After 3 amazing days in the desert oasis of Garmeh, we headed off to Yazd, the center of Zoroastrian culture and unique ancient desert architecture in Iran. Taking the taxi in from the bus station, we already had a good feel for what the next days would have in store. The sprawling old town was made completely of mud and mud brick, and our taxi had a hard time maneuvering through the tiny covered lanes.

Yazd Lanes

We checked into yet another stunning Iranian building, Kohan Hotel. Hotels in Iran are usually converted old homes that center around a beautiful garden courtyard and Kohan was one of the most stunning places we had seen so far. The central courtyard was massive and perfect for spending our afternoons blogging. This was the place for us!

Kohan Hotel Courtyard

That night we did what we did most days in Yazd. We walked around the old town and got lost in the many lanes and tunnels that make up the ancient city. The smooth mud walls and caves slowly changed to a golden brown colour as the sun sunk low in the sky. For sunset, we headed to the roof of our hotel where we watched a gorgeous display of oranges and pinks paint the sky above the city.

Sunset Over Yazd

Each rooftop has an ancient air-conditioning structure which consists of an extra tower, with large vertical slots that capture the breeze and force it down into the homes below. A perfect desert cooling system known as a Bagdir.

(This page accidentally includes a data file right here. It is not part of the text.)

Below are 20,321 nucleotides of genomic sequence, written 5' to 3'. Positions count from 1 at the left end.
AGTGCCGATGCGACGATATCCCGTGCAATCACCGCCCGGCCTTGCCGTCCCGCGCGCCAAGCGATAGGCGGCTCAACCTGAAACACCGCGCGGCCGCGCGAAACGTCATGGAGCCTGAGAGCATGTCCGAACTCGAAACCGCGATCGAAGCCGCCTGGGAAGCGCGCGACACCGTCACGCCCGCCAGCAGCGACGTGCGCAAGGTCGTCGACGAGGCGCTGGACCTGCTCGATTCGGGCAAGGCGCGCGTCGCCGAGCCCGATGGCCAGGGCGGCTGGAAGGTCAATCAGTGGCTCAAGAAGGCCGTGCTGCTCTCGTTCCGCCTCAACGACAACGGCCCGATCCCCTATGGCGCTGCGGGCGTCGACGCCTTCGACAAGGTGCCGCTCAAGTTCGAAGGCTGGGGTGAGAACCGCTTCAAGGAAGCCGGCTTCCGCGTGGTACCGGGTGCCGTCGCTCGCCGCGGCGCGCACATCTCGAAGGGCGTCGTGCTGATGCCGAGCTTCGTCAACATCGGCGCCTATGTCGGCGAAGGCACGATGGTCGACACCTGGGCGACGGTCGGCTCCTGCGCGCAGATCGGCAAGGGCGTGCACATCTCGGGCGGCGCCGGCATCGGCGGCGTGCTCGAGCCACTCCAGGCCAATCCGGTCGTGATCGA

A Rooftop Bagdir

We happened to time or visit in Iran to coincide with the largest annual religious ceremony in the Shia Islamic calendar, Ashura. Men and women took to the streets in a very interesting display of mourning for the death of Imam Hussein. Read More About It Here.

Mr. Lorian
Mr. Lorian

Despite the intense religious fervor, we were able to find a guide who was willing to peel himself away from the nation-wide grief to take us for a trip to some surrounding sites. Our guide’s name was Mr.Lorian and he was an animated, friendly and extremely informative Zoroastrian local.

“Zoroastrians believe that the devil only exists in the human mind”


Mr.Lorian took us to the major sites around Yazd. First up was the mud caravanserai of Kharanaq. We got out of the car and wandered around an interesting, 1000-year-old maze of mud walls. Kharanaq was like a tiny version of Yazd that has been left to decay over the past 50 years, when the locals up and moved to “the new city”, where they enjoy modern comforts like running water and satellite TV.


Beautiful Kharanaq

After Kharanaq we headed to Chak Chak, an ancient Zoroastrian pilgrimage site. Zoroastrianism is a pre-Islamic religion that was once the main faith in Iran. They pray at fire temples and have many stories, much like the tales in the bible. Chak Chak means “drip drip” in Farsi and it is said that the water is the tears of the forgotten princess, who misses her family and cries eternally.

Chak Chak, Iran

Mmm… Delicious Princess Tears.

Last on our day trip from Yazd was the city of Meybod which has 2 major points of interest. One is the oldest mud structure in all of Iran, the Narin Castle. Thought to be nearly 1800 years old, the castle was still in amazing condition. We passed from watch tower to watch tower, taking in the excellent views of the city.

View From Narin Castle

View From Narin Castle

Also in Meybod was an ancient desert ice house. That’s right, ice in the desert! Thought to be about 800 years old, the beehive-like structure was used to harvest ice even after the winter frost had lifted. They funnelled water into the building and allowed it to freeze during winter, then they sealed it off until late May / early June, when they would reopen it to sell the ice! Amazingly it remained frozen because the air was kept so cool inside the mud enclosure.